A Remote Sensing Method for Estimating Productivity Measures in Guayule Using High-Resolution Spectral and Structural Data
AuthorCombs, Truman Patrick
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PublisherThe University of Arizona.
RightsCopyright © is held by the author. Digital access to this material is made possible by the University Libraries, University of Arizona. Further transmission, reproduction, presentation (such as public display or performance) of protected items is prohibited except with permission of the author.
EmbargoRelease after 01/14/2023
AbstractThe agricultural sector, with its market-driven crop economics and evolving strategies toward resource and pest management, has entered the age of “precision” or “digital” farming. The ongoing efforts to commercialize guayule (Parthenium argentatum Gray) as an alternative source of natural rubber requires creative solutions to estimating crop productivity if the adoption of guayule rubber should expand and do so sustainably. Satellite remote sensing products such as the Normalized Difference Vegetation Index (NDVI) are often linked to plant phenology and common measures of plant development such as crop biomass (i.e., fresh or dry weight) or volume for large regions at coarse spatial resolutions (pixels that are tens-of-meters to kilometers in size). Similarly, commercially-available multispectral sensors mounted to unmanned aircraft systems (UAS; i.e., drones) now offer spatial resolutions well below one meter, effectively allowing for individual plant or leaf-level observations. Structure-from-Motion (SfM) photogrammetry, which re-creates 3-dimensional (3-D) scenes from dense collections of true-color images, is also being linked to biomass and volume measures via crop surface models which incorporate canopy height (CH) information. Until recently, these data were largely viewed independently. We assessed the performance of regression models integrating both NDVI and CH information for estimating measures of crop productivity, including fresh weight (FW), dry weight (DW), fresh volume (FV), fresh-weight-density (FWD; the fresh weight of plant material adjusted by its freshly harvested volume), and dry-weight-density (DWD; the dry weight of plant material adjusted by its freshly harvested volume). Model parameters included mean pixel NDVI, SfM-derived mean canopy height (CH), a term representing the interaction between NDVI and CH, and categorical variables representing the variability of resource allocation within the vertical profile (i.e., at multiple levels, or tiers) in guayule. The FWD model incorporating NDVI, CH, NDVI:CH interaction, and tier parameters reported a mean absolute percentage error (MAPE) between 9 and 13% when comparing field measurements and model predictions, the best-performer of all response variables considered. The full FWD model incorporating all independent variable terms was reduced to a model inclusive of only NDVI and tier parameters for comparison against model predictions based on Sentinel-2 satellite data, which lack canopy height information. MAPE between FWD model predictions based on UAS and satellite imagery were below 3% across all UAS surveys and corresponding satellite scenes evaluated, suggesting model predictions scaled to medium spatial resolution data sources are achievable and reliable.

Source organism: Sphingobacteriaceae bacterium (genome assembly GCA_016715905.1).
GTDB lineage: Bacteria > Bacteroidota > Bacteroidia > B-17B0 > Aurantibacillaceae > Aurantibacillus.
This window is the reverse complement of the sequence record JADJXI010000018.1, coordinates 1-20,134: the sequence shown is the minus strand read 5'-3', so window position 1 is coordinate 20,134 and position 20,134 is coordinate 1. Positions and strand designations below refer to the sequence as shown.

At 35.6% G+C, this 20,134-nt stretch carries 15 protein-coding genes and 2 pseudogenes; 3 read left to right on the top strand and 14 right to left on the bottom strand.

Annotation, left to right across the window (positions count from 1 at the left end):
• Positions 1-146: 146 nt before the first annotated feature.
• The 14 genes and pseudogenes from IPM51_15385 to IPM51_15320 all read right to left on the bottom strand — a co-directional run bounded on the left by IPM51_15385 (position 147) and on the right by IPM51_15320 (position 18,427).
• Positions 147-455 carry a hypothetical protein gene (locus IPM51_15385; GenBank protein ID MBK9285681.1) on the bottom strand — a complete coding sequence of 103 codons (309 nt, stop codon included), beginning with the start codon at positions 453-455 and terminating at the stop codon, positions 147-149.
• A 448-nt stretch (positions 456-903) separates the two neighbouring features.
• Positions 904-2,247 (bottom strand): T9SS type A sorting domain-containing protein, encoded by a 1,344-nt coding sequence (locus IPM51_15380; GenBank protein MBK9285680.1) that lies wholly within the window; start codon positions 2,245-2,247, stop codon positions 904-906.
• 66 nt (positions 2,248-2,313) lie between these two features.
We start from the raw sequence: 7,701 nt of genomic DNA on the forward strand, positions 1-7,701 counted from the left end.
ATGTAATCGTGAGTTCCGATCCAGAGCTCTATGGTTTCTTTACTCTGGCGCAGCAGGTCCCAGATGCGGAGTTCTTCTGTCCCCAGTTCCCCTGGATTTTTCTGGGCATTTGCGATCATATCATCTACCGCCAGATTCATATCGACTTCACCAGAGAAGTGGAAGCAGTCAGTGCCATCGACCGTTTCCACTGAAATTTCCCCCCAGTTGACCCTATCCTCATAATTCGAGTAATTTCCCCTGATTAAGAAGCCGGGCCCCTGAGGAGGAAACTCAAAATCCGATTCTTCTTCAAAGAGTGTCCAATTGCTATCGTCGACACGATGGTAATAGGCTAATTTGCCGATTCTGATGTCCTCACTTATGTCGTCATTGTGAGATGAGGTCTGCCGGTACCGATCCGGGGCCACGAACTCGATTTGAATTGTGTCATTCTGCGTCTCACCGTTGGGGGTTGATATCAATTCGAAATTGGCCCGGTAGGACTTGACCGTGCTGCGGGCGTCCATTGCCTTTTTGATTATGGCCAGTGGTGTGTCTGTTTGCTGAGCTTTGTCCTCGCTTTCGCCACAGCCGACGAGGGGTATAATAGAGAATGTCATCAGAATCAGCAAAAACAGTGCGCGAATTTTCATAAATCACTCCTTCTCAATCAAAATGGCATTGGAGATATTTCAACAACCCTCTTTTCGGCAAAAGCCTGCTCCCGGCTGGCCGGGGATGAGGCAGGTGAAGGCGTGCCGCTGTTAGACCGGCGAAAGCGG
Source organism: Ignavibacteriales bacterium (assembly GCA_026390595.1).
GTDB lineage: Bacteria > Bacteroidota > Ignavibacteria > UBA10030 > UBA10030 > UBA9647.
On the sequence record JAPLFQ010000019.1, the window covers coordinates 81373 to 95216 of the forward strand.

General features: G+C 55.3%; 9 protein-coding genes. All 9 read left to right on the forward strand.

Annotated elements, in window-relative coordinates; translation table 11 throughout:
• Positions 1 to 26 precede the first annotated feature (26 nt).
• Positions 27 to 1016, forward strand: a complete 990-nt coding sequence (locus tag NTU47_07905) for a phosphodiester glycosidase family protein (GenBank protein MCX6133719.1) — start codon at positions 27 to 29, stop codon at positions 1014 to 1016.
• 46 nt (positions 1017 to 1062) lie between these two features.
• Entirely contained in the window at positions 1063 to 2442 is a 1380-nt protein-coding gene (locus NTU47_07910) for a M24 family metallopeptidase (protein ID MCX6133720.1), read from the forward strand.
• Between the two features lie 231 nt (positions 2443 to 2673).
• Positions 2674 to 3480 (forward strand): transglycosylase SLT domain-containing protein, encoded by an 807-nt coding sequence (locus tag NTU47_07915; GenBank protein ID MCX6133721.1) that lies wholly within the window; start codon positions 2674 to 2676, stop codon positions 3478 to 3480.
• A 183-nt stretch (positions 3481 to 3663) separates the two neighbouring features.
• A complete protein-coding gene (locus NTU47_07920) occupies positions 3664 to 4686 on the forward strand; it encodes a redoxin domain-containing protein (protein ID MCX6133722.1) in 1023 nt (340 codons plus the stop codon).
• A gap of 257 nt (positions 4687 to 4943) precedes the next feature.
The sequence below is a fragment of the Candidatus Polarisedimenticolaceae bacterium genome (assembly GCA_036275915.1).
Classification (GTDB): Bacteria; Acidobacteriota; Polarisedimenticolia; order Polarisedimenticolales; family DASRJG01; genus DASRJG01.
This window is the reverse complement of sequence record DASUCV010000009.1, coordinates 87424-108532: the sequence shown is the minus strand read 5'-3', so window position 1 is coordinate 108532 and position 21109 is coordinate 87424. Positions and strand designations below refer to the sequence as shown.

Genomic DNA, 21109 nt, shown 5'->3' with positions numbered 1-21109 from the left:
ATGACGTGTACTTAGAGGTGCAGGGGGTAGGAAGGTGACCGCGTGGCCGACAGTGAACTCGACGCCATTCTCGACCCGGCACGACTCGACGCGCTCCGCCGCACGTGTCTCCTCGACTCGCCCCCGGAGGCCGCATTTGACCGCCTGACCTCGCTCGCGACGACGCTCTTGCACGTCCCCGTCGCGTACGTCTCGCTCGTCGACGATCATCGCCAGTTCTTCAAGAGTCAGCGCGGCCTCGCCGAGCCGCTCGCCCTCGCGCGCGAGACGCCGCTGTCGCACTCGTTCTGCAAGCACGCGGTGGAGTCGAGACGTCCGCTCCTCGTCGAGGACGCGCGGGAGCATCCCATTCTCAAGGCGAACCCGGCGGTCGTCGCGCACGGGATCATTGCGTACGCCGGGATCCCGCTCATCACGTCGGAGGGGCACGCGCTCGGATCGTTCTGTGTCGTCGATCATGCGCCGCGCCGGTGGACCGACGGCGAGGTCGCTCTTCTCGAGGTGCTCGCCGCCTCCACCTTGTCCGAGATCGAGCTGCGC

Degree ProgramGraduate College
Agricultural & Biosystems Engineering